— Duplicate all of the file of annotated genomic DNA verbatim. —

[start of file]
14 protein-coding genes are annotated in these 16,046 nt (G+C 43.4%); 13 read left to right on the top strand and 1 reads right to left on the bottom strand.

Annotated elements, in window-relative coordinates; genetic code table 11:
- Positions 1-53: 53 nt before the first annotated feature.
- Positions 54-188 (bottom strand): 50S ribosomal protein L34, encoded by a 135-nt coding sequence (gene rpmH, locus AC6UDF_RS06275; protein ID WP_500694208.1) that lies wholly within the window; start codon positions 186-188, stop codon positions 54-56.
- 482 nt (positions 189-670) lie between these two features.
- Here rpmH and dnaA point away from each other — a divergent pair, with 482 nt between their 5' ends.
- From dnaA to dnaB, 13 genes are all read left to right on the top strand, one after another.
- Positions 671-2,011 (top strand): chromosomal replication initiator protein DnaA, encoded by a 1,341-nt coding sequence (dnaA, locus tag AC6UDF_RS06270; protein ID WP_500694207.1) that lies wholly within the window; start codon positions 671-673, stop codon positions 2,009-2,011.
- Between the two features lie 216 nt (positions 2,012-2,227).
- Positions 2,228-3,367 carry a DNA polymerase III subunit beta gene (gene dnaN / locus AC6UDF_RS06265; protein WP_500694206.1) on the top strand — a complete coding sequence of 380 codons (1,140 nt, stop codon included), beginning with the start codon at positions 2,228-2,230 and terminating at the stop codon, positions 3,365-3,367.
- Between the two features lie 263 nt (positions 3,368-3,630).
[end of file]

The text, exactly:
14 protein-coding genes are annotated in these 16,046 nt (G+C 43.4%); 13 read left to right on the top strand and 1 reads right to left on the bottom strand.

Annotated elements, in window-relative coordinates; genetic code table 11:
- Positions 1-53: 53 nt before the first annotated feature.
- Positions 54-188 (bottom strand): 50S ribosomal protein L34, encoded by a 135-nt coding sequence (gene rpmH, locus AC6UDF_RS06275; protein ID WP_500694208.1) that lies wholly within the window; start codon positions 186-188, stop codon positions 54-56.
- 482 nt (positions 189-670) lie between these two features.
- Here rpmH and dnaA point away from each other — a divergent pair, with 482 nt between their 5' ends.
- From dnaA to dnaB, 13 genes are all read left to right on the top strand, one after another.
- Positions 671-2,011 (top strand): chromosomal replication initiator protein DnaA, encoded by a 1,341-nt coding sequence (dnaA, locus tag AC6UDF_RS06270; protein ID WP_500694207.1) that lies wholly within the window; start codon positions 671-673, stop codon positions 2,009-2,011.
- Between the two features lie 216 nt (positions 2,012-2,227).
- Positions 2,228-3,367 carry a DNA polymerase III subunit beta gene (gene dnaN / locus AC6UDF_RS06265; protein WP_500694206.1) on the top strand — a complete coding sequence of 380 codons (1,140 nt, stop codon included), beginning with the start codon at positions 2,228-2,230 and terminating at the stop codon, positions 3,365-3,367.
- Between the two features lie 263 nt (positions 3,368-3,630).